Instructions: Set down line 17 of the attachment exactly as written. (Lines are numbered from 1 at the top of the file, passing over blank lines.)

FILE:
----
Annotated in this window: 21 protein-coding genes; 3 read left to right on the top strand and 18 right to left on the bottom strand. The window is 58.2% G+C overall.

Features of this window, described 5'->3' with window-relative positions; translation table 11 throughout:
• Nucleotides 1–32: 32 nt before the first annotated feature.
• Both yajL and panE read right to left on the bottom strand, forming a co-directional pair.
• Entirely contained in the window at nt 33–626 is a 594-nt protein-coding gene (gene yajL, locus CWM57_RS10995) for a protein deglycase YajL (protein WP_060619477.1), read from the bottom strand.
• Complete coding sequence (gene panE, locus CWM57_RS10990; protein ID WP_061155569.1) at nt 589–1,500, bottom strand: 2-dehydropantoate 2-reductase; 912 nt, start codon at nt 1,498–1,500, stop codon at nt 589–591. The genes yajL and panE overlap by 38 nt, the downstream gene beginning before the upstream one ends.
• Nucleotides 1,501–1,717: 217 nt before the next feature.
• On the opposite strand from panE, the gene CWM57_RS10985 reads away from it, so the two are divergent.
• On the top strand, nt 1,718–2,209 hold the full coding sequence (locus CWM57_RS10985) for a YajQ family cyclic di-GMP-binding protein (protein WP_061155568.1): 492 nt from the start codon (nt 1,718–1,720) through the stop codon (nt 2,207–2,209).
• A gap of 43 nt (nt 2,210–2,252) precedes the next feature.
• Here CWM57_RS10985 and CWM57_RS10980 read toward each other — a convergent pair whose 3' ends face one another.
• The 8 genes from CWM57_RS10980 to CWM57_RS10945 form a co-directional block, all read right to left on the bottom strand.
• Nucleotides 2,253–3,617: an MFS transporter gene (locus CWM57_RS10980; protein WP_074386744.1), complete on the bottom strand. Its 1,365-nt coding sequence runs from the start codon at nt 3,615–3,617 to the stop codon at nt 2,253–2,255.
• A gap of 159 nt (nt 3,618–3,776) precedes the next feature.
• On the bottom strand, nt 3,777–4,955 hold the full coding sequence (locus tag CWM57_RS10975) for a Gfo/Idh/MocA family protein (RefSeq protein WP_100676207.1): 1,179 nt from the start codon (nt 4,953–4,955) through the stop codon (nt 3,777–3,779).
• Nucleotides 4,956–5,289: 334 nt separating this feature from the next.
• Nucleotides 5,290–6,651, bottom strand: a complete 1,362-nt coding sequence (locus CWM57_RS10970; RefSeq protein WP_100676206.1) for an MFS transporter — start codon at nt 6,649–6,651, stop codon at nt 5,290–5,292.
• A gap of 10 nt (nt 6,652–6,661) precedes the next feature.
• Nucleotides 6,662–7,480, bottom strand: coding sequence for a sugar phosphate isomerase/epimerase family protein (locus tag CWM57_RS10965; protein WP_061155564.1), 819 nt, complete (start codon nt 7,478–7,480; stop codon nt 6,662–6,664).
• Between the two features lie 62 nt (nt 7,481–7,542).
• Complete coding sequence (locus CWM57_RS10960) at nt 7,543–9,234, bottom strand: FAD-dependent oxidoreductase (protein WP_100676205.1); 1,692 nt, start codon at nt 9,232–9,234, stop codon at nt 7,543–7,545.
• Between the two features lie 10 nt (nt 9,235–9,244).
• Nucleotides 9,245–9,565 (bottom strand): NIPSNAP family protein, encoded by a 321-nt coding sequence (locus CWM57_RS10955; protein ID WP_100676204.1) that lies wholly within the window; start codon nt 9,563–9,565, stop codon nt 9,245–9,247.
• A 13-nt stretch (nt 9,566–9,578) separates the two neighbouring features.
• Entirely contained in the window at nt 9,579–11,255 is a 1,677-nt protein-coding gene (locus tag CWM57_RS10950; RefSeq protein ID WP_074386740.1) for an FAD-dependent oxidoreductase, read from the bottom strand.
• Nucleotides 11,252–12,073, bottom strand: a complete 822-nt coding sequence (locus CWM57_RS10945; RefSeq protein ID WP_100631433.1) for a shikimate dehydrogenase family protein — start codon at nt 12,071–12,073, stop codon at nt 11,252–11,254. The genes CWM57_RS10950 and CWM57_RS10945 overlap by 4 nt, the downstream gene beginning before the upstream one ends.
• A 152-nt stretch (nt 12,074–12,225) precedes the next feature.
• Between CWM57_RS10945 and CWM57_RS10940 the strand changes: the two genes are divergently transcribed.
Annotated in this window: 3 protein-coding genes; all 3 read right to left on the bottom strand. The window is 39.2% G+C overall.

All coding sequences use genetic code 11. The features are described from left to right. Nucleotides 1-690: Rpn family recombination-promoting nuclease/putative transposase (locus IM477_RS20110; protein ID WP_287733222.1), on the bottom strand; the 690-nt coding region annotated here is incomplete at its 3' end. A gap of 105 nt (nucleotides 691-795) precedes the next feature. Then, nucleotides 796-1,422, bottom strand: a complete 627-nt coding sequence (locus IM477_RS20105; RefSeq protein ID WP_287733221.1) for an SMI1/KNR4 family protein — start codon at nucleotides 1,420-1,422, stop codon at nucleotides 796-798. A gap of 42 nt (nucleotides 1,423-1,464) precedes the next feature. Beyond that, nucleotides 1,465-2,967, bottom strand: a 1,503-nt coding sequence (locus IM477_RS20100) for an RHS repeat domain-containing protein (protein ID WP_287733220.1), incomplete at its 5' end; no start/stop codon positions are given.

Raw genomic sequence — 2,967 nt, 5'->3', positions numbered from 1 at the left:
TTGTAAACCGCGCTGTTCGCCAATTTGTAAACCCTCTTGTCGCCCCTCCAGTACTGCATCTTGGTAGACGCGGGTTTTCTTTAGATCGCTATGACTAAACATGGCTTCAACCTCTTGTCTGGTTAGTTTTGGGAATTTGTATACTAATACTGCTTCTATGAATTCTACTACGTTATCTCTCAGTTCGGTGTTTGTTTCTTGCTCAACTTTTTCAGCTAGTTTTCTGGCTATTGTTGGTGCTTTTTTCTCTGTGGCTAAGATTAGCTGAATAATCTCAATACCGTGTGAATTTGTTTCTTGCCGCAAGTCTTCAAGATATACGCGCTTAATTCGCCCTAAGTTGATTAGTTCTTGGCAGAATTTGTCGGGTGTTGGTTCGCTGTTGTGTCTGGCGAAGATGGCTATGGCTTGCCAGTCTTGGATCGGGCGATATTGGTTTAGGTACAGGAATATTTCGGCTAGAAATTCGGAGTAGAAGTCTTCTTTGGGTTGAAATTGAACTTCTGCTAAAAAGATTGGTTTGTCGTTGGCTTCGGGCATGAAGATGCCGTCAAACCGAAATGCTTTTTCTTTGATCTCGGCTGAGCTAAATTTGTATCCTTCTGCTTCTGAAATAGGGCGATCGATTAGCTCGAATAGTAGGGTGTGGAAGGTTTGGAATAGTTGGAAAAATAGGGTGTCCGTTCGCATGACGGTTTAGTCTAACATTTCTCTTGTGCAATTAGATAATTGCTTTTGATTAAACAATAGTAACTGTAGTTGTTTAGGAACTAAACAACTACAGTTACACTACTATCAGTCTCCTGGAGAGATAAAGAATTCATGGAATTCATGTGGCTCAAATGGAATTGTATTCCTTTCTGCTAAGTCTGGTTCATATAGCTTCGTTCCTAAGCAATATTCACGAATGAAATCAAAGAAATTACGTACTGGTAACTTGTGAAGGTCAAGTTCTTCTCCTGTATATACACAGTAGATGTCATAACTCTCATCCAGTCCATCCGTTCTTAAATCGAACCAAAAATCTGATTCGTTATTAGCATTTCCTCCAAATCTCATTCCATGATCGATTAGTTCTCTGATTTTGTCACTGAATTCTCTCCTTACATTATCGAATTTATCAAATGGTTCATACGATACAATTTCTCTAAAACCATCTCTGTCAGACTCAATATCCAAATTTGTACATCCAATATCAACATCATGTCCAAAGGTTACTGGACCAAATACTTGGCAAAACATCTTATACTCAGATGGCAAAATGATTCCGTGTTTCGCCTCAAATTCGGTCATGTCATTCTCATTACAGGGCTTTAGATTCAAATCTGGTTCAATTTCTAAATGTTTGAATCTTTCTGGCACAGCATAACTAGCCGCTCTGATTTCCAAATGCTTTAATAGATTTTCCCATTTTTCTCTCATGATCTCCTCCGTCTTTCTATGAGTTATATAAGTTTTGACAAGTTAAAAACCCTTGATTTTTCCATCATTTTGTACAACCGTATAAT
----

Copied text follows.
• Nucleotides 5,290–6,651, bottom strand: a complete 1,362-nt coding sequence (locus CWM57_RS10970; RefSeq protein WP_100676206.1) for an MFS transporter — start codon at nt 6,649–6,651, stop codon at nt 5,290–5,292.